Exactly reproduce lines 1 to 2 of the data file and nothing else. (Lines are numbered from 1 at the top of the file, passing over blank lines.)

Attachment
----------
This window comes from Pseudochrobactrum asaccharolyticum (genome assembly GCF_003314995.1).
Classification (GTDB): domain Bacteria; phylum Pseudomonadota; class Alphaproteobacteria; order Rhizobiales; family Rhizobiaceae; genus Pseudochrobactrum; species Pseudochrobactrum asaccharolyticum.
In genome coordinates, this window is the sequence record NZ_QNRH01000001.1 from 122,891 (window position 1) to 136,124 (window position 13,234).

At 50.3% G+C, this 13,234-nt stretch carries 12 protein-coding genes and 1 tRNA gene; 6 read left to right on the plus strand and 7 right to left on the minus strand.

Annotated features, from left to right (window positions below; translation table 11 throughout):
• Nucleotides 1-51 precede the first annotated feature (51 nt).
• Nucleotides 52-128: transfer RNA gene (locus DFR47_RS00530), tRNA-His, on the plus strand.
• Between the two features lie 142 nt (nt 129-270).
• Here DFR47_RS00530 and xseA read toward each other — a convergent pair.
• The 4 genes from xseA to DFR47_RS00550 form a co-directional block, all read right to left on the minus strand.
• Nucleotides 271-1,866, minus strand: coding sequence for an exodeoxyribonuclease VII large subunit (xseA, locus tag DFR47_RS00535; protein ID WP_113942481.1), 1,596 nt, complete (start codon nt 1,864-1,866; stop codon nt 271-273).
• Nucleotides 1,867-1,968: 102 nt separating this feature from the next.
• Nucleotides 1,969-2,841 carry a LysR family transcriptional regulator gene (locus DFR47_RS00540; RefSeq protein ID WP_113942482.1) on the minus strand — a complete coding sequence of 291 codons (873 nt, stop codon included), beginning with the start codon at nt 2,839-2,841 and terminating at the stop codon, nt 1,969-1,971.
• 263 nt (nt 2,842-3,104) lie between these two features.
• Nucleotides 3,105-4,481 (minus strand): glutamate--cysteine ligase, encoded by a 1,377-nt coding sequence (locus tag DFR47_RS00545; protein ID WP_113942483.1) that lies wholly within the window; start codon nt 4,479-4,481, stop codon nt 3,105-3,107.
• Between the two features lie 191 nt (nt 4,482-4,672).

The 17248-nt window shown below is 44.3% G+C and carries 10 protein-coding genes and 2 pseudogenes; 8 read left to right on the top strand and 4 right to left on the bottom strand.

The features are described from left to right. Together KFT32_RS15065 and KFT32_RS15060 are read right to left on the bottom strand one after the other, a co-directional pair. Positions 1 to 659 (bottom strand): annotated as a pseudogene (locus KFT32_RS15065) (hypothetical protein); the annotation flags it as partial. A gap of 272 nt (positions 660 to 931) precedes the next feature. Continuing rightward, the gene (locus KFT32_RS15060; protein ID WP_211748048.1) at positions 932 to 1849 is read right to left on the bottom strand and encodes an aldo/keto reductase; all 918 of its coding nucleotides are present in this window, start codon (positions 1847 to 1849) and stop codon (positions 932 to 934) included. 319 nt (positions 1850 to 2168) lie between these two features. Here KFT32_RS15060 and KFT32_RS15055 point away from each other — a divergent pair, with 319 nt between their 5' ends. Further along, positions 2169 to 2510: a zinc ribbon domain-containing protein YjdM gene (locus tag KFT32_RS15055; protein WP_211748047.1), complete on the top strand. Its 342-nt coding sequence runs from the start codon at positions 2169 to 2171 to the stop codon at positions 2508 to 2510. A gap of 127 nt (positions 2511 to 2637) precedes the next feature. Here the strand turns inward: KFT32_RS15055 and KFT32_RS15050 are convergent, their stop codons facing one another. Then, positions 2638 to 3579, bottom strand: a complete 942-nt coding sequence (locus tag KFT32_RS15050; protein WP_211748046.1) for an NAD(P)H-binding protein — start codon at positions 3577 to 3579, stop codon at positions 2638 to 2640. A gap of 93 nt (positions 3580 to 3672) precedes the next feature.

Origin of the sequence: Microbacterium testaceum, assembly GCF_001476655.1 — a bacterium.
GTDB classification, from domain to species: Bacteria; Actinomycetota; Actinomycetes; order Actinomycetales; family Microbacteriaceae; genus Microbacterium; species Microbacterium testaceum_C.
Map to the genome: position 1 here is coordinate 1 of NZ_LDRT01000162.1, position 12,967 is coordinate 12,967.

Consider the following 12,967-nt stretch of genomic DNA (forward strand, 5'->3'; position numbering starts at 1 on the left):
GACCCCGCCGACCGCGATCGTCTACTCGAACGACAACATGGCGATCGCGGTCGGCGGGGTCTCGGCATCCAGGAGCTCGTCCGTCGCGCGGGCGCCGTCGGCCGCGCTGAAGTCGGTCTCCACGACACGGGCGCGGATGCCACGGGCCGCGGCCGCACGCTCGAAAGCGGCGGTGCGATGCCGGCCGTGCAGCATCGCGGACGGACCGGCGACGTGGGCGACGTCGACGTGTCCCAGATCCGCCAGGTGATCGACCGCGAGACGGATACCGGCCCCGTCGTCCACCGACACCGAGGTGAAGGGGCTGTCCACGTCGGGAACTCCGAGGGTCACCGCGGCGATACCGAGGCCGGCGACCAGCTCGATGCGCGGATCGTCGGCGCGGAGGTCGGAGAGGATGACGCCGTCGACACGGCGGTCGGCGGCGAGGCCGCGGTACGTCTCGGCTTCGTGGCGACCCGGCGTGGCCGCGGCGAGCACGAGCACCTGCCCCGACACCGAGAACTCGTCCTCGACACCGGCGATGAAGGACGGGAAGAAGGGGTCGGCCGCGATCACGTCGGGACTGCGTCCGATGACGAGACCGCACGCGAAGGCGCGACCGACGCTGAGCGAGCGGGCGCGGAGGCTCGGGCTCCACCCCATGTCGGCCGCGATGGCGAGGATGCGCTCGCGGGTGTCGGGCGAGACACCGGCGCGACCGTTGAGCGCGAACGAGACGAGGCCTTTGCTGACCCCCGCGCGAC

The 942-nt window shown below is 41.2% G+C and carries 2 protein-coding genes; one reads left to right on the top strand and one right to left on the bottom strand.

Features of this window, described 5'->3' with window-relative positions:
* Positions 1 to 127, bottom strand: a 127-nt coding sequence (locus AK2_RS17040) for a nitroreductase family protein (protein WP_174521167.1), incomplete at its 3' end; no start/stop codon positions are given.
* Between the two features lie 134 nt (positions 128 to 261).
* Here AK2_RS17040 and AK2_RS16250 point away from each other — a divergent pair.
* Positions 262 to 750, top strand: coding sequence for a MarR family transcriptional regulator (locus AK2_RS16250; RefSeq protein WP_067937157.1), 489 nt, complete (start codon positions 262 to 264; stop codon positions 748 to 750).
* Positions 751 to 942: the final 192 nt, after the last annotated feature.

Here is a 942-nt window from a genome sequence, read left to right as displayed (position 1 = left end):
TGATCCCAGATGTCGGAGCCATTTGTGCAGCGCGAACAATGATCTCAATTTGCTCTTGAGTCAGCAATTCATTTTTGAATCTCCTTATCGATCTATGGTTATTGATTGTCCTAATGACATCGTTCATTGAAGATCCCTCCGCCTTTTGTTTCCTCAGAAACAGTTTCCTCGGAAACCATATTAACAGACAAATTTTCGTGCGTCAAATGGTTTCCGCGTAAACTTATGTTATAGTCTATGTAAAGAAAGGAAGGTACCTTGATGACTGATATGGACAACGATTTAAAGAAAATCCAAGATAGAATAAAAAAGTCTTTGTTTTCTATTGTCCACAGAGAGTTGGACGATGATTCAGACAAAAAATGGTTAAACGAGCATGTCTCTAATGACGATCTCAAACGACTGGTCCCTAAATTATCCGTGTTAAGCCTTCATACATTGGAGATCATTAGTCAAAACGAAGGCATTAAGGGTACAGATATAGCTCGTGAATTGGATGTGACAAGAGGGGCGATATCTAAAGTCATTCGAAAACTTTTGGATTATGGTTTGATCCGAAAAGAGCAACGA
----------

This window comes from Pseudochrobactrum asaccharolyticum (genome assembly GCF_003314995.1).
Classification (GTDB): domain Bacteria; phylum Pseudomonadota; class Alphaproteobacteria; order Rhizobiales; family Rhizobiaceae; genus Pseudochrobactrum; species Pseudochrobactrum asaccharolyticum.